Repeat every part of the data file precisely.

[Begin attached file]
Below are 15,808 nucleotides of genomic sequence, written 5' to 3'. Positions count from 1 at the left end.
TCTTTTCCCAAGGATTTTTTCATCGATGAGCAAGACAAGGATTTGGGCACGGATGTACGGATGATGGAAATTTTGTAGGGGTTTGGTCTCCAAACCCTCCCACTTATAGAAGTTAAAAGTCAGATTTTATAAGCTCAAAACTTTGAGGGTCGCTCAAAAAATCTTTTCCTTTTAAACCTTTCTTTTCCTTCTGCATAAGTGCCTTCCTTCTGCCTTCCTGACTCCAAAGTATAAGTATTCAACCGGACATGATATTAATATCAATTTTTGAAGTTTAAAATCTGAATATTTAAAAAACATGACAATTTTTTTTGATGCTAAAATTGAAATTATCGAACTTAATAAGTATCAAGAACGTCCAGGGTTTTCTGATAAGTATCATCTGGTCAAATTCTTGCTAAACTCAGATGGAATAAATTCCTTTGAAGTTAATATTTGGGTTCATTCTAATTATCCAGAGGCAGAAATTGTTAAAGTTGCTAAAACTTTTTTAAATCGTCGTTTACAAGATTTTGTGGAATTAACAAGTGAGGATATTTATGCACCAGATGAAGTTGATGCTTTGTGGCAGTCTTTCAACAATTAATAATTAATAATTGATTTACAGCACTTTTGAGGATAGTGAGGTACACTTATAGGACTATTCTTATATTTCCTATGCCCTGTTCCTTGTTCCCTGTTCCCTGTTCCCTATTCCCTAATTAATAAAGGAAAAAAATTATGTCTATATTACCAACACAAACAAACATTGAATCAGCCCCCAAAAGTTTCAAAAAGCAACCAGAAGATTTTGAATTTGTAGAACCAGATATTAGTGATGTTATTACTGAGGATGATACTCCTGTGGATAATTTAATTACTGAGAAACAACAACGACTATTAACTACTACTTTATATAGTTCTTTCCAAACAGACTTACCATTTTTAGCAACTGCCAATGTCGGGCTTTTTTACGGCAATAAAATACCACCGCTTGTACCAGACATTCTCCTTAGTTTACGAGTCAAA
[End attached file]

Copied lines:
Below are 15,808 nucleotides of genomic sequence, written 5' to 3'. Positions count from 1 at the left end.
TCTTTTCCCAAGGATTTTTTCATCGATGAGCAAGACAAGGATTTGGGCACGGATGTACGGATGATGGAAATTTTGTAGGGGTTTGGTCTCCAAACCCTCCCACTTATAGAAGTTAAAAGTCAGATTTTATAAGCTCAAAACTTTGAGGGTCGCTCAAAAAATCTTTTCCTTTTAAACCTTTCTTTTCCTTCTGCATAAGTGCCTTCCTTCTGCCTTCCTGACTCCAAAGTATAAGTATTCAACCGGACATGATATTAATATCAATTTTTGAAGTTTAAAATCTGAATATTTAAAAAACATGACAATTTTTTTTGATGCTAAAATTGAAATTATCGAACTTAATAAGTATCAAGAACGTCCAGGGTTTTCTGATAAGTATCATCTGGTCAAATTCTTGCTAAACTCAGATGGAATAAATTCCTTTGAAGTTAATATTTGGGTTCATTCTAATTATCCAGAGGCAGAAATTGTTAAAGTTGCTAAAACTTTTTTAAATCGTCGTTTACAAGATTTTGTGGAATTAACAAGTGAGGATATTTATGCACCAGATGAAGTTGATGCTTTGTGGCAGTCTTTCAACAATTAATAATTAATAATTGATTTACAGCACTTTTGAGGATAGTGAGGTACACTTATAGGACTATTCTTATATTTCCTATGCCCTGTTCCTTGTTCCCTGTTCCCTGTTCCCTATTCCCTAATTAATAAAGGAAAAAAATTATGTCTATATTACCAACACAAACAAACATTGAATCAGCCCCCAAAAGTTTCAAAAAGCAACCAGAAGATTTTGAATTTGTAGAACCAGATATTAGTGATGTTATTACTGAGGATGATACTCCTGTGGATAATTTAATTACTGAGAAACAACAACGACTATTAACTACTACTTTATATAGTTCTTTCCAAACAGACTTACCATTTTTAGCAACTGCCAATGTCGGGCTTTTTTACGGCAATAAAATACCACCGCTTGTACCAGACATTCTCCTTAGTTTACGAGTCAAA